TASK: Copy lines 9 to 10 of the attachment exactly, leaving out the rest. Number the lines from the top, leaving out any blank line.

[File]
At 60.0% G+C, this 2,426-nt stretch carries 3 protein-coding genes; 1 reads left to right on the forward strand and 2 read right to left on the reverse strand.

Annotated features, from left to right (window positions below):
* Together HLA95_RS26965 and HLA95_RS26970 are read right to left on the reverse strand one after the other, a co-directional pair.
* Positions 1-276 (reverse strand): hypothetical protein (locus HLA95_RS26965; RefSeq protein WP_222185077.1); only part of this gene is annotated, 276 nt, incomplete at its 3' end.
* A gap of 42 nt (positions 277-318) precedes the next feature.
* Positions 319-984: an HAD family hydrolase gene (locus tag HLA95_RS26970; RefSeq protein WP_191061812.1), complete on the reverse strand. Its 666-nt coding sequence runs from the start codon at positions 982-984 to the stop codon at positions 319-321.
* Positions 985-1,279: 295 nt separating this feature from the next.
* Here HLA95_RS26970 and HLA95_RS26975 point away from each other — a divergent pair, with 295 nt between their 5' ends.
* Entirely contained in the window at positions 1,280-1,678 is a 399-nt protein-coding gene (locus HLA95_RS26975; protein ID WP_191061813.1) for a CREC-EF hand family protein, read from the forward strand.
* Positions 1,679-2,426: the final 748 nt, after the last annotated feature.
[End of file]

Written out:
* Entirely contained in the window at positions 1,280-1,678 is a 399-nt protein-coding gene (locus HLA95_RS26975; protein ID WP_191061813.1) for a CREC-EF hand family protein, read from the forward strand.
* Positions 1,679-2,426: the final 748 nt, after the last annotated feature.